Paul Krugman has been awarded the 2008 Nobel Prize in Economics "for his analysis of trade patterns and location of economic activity".
Krugman is actually a pretty controversial character in the (small) world of academic economic geography. When he came up with the theory that lead to the "New Economic Geography", he managed effectively to ignore several decades worth of work in geography and to focus on mechanisms that were considered "old hat". Traditional geographers did not like this one bit.
But to many economists, this one included, Krugman's work was a revelation. Relative to much of the existing literature, Krugman started with individual firms and workers (not "regions") as actors. Economic interactions between firms and their consumers (demand linkages) were put at the core of understanding divergent outcomes. As transaction costs fell, relocation of these firms and works could change regional economic environments leading to different development for initially similar regions. Outcomes could be "path dependent" so that history matters and similar changes need not always lead to the same outcomes. And these outcomes could be sub-optimal in terms of terms of both efficiency and outcomes.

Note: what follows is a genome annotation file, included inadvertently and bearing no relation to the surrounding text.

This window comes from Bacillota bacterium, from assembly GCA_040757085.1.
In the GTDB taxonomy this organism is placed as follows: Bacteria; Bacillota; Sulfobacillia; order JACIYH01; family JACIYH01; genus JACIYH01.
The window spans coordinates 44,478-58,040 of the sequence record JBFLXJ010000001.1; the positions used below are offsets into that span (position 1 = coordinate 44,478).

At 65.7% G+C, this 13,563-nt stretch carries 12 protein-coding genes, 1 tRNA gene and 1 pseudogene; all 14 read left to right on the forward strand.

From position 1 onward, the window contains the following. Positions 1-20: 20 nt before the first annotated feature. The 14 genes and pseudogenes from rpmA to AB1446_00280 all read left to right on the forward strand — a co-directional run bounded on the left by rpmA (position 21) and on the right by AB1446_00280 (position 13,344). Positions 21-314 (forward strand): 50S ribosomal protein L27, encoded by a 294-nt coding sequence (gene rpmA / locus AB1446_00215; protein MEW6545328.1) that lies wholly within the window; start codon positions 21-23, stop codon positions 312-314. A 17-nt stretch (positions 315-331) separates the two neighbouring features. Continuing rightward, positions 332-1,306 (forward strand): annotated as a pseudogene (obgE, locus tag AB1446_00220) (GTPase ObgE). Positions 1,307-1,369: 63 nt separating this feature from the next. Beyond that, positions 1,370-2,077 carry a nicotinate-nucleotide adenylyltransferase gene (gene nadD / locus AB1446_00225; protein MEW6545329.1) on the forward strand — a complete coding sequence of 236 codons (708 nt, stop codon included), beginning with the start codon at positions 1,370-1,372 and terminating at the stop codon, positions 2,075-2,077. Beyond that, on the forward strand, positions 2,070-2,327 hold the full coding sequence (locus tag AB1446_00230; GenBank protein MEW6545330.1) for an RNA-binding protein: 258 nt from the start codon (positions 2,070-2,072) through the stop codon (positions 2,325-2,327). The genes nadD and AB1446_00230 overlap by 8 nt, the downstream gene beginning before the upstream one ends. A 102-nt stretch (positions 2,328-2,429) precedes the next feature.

Krugman's work gives us all this in elegant mathematical models that increase our fundamental understanding of the forces that shape economic geography. His theories continue to inspire a generation of economists who are interested in understanding these forces. Together with developments in urban economics, Krugman's New Economic Geography revitalized research in to the nature, extent, causes and consequences of spatial disparities.
There is no doubt he will be controversial choice. He has been a vocal critic of Bush. Non-economists don't like him. Even some "purist" economists might have a problem with the decision. But for those of us interested in the application of rigorous economics to real world problems the award is a very welcome one.